EVERY YEAR, busloads of schoolchildren take field trips to the mills at Lowell National Historical Park. While chaperone mothers tote tankards of iced coffee and admire the charming red-brick factories that date from the 1820s, students examine spinning and weaving machines operated by “mill girls” as young as 10 and envision the roar and sweat of fiber-saturated rooms in full production. Properly horrified, young visitors draw the conclusion that only mean, bad people make children work. Then they retreat to their own world of school and play.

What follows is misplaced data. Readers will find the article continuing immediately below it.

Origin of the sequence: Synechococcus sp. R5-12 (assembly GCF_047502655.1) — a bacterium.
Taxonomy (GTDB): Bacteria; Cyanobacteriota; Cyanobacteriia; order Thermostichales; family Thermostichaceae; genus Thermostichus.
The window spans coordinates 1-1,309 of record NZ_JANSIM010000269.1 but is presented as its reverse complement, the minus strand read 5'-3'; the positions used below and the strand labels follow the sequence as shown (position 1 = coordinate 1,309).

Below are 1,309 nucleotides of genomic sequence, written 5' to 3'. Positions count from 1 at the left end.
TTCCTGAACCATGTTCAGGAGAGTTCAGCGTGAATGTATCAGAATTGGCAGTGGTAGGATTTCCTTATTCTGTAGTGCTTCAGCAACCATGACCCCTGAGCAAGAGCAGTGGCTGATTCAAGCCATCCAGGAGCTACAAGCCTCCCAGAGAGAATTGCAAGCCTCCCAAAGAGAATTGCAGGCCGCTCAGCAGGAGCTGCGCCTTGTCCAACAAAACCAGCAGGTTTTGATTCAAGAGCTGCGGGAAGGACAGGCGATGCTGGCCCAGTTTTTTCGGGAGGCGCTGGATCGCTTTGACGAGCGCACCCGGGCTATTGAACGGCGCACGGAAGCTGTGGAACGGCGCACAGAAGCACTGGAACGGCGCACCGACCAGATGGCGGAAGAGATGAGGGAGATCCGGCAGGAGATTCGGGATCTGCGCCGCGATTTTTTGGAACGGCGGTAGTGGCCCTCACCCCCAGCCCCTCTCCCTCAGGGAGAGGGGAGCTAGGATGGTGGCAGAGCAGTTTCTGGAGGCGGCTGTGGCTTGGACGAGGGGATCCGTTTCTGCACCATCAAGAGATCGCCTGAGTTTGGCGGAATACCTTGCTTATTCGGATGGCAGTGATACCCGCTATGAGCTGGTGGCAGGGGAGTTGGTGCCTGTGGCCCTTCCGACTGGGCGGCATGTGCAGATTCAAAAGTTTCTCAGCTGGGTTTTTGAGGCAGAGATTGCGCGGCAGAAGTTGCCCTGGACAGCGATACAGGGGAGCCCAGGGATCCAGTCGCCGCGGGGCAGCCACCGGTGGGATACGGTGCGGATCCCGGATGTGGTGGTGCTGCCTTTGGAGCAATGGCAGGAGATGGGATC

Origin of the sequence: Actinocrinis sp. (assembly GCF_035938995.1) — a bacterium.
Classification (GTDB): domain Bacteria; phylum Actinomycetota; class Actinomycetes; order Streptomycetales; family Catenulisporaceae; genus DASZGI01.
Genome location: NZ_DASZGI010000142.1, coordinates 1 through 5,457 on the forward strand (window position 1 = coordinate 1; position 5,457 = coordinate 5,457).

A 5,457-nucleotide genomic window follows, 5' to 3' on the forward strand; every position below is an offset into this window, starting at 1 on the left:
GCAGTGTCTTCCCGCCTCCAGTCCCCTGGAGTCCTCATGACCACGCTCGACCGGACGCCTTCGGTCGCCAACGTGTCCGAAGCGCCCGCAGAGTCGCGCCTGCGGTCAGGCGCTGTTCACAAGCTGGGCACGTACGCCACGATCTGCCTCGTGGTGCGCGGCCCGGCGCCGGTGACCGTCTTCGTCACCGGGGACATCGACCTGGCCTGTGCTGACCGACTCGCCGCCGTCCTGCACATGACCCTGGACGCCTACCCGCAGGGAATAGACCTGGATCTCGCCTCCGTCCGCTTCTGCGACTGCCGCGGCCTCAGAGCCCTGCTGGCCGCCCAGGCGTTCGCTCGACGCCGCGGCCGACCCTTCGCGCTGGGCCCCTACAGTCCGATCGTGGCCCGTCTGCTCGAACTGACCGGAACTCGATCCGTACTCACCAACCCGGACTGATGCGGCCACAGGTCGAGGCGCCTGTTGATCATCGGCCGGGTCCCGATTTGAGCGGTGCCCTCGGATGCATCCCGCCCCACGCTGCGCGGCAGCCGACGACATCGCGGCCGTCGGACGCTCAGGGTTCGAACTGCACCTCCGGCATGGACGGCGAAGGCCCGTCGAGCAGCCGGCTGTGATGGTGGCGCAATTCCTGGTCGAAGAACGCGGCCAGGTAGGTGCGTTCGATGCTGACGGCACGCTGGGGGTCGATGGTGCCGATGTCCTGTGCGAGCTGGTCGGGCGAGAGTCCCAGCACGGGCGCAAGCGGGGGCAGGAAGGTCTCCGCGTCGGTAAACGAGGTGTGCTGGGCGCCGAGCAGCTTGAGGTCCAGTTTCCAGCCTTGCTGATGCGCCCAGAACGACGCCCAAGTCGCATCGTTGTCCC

Children do not belong in factories; it is good that American children no longer toil in mills. We are embarrassed to realize how much of our industrial world was built by nimble little fingers, embarrassed that our own sneakers and plastic toys now made elsewhere may be assembled by children. But good insights can come from imagining mill life in Lowell and other New England cities: that children can do meaningful work, and their labors can contribute to the well-being of the family to which they belong. For most kids, the most obvious place for them to do that work is at home.